The best way to describe urban poling is that it’s like an al fresco session on a cross-trainer. Just imagine: instead of thrashing away to a soundtrack of blaring motivational music and other people’s puffs and groans in the gym, you’re outdoors in fresh air skimming along the walkways of the local park.
Enthusiasts of urban poling will tell you that you use a higher number of calories than you do with regular walking, because you’re getting a full-body workout that engages the abs, arms and back and shoulder muscles and improves your posture. Walking with these poles, called Exerstriders, is a good way of keeping fit, too, if you have dodgy knees or hip pain.
Not that you need to be a crock before you take it up as as form of exercise. People have urban-poled their way through marathons, not to mention reached Everest base camp and climbed Kilimanjaro.
The key difference between urban poling and Nordic walking is that Exerstriders don’t have straps or gloves incorporated into the design. It means using a different technique. Whereas in Nordic walking the poles are angled backward and planted when the arm is bent, in urban poling you extend your arm forward as if you’re going to shake someone’s hand and then plant the pole on their toe. You release the pole grip at the end of the backstroke and the strap or glove snaps it back against your palm as you move forward to plant the pole.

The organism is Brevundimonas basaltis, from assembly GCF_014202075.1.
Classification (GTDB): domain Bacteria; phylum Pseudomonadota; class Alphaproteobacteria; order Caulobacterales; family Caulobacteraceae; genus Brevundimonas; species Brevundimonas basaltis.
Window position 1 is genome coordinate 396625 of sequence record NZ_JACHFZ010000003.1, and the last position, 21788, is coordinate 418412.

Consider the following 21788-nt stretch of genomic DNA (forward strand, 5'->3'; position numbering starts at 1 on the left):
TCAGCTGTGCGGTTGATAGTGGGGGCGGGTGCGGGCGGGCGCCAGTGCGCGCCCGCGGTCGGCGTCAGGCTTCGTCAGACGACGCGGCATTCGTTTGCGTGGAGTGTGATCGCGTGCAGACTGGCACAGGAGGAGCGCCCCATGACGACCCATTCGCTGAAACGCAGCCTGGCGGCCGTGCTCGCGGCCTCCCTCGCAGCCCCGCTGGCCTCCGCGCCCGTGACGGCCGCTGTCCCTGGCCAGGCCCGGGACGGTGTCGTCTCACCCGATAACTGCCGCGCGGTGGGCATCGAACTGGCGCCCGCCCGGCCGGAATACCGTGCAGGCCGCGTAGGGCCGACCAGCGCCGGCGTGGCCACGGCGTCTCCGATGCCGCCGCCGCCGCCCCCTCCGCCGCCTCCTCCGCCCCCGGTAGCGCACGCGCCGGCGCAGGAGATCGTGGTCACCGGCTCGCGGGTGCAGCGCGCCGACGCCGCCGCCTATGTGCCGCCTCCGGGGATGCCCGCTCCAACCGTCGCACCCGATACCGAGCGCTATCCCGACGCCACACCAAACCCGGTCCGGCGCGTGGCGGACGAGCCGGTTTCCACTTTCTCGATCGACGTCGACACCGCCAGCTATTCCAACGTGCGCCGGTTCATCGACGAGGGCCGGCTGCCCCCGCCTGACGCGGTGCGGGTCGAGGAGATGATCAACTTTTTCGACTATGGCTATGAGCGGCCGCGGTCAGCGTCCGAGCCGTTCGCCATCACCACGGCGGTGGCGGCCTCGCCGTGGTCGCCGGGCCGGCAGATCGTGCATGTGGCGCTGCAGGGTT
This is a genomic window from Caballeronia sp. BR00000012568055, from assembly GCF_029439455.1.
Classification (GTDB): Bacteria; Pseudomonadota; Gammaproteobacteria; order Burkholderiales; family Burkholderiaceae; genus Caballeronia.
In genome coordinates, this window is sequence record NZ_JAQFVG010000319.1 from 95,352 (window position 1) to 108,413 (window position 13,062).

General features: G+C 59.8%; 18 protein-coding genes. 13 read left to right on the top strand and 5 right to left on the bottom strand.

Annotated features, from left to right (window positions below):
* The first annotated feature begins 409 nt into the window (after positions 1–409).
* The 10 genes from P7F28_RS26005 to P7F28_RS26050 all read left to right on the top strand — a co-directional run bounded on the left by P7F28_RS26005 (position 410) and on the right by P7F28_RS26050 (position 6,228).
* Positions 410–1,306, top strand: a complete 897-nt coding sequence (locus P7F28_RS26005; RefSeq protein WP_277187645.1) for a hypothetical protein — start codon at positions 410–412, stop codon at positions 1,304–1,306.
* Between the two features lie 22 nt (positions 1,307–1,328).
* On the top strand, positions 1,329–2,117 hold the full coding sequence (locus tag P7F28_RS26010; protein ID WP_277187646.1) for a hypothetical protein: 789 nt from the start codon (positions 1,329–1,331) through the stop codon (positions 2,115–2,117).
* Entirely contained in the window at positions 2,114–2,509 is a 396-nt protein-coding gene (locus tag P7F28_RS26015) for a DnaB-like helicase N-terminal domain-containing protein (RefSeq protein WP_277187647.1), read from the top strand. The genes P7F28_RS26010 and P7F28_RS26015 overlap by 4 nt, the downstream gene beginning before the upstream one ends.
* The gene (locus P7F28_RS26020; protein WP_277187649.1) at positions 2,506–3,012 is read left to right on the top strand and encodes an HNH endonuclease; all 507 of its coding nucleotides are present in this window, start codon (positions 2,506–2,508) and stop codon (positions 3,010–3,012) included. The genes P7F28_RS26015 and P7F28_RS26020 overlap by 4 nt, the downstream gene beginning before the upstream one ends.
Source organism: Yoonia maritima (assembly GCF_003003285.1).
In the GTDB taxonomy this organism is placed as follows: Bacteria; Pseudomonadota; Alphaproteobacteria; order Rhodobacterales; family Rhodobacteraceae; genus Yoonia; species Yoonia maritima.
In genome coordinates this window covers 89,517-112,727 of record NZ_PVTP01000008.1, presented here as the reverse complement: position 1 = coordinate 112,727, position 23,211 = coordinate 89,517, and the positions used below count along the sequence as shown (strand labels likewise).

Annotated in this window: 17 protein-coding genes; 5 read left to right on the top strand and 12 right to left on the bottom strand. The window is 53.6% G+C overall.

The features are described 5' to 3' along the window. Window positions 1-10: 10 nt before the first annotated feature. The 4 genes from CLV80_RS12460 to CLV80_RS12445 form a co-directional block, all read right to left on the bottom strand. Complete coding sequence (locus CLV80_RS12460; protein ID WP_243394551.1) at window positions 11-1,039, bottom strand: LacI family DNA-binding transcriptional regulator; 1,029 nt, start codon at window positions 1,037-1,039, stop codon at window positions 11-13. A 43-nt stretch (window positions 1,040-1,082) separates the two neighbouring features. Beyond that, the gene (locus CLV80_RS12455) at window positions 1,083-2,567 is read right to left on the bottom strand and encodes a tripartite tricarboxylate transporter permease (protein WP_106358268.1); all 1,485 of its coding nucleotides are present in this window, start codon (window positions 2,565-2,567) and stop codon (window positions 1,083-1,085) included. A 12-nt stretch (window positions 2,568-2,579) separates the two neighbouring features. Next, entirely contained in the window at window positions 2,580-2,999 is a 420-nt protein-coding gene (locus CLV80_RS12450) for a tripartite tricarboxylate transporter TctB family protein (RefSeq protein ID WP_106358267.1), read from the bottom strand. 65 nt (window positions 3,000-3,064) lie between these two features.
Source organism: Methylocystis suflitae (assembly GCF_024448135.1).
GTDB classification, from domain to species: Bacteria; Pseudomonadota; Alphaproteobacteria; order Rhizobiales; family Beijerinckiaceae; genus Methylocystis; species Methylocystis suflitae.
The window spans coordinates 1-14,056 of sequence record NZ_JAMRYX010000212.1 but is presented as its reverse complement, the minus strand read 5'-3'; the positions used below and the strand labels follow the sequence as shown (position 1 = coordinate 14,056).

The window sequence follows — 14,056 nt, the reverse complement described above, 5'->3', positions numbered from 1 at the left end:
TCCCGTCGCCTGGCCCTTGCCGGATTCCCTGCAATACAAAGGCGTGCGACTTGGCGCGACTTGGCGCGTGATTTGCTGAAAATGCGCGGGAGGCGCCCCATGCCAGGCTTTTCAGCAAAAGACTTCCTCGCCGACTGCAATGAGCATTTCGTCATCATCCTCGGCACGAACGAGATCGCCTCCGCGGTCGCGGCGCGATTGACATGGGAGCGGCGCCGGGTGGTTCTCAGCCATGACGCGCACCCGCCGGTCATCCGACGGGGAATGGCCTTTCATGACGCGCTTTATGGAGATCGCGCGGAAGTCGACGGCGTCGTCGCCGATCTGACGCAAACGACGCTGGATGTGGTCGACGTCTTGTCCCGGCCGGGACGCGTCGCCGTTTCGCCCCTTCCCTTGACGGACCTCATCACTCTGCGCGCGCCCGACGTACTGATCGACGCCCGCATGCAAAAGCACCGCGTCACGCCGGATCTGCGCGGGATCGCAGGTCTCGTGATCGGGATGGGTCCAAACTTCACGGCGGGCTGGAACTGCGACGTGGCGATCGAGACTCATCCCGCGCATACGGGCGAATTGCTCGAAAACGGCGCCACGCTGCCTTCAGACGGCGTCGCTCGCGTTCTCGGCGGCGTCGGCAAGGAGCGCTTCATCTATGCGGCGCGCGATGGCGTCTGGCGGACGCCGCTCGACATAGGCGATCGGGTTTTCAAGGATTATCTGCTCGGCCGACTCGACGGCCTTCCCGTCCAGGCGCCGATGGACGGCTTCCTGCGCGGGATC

When the correct technique is used you can be doing up to 1,800 mini-ab crunches per mile walked
Exerstriders have grips, with a large flared surface like a cavalier’s hat brim at the base that you keep hold of all the time. You push off with the pole to propel yourself forward, thus bringing greater contraction of the arm muscles and abs and, it follows, a better workout.
Incidentally, the grips on Exerstriders are not only more comfortable than those on Nordic walking poles but guard against possible damage to the hand, wrist or arm should you trip and fall.
Can you just buy a pair of Exerstriders and get going? This Urban Poling clip on YouTube gives an idea of what do do.
If you’re in London, you may be able to get expert instruction: Jen Ainger, a Canadian (urban poling is big in Canada) is the first to bring classes in to the UK. I tried one of her 75-minute sessions at the Little Pilates Studio in Greenwich, south London.
Was it as demanding as an hour’s running? I certainly wasn’t out of breath at any stage, even while Exerstriding up the mini-Alps of Greenwich Park. Even so, I felt pleasantly tired afterwards and then found out that when the correct technique is used you can be doing up to 1,800 mini-ab crunches per mile walked.
Drawbacks? Well, we were enjoying a stretch and tone break atop a hill above the Royal Naval College until a summer squall sent us scuttling for cover. You don’t get that in the gym. But nor do you get a lovely, sociable workout with a bird’s-eye view of the most glorious part of London.
Learn more on the Nordic Walking News blog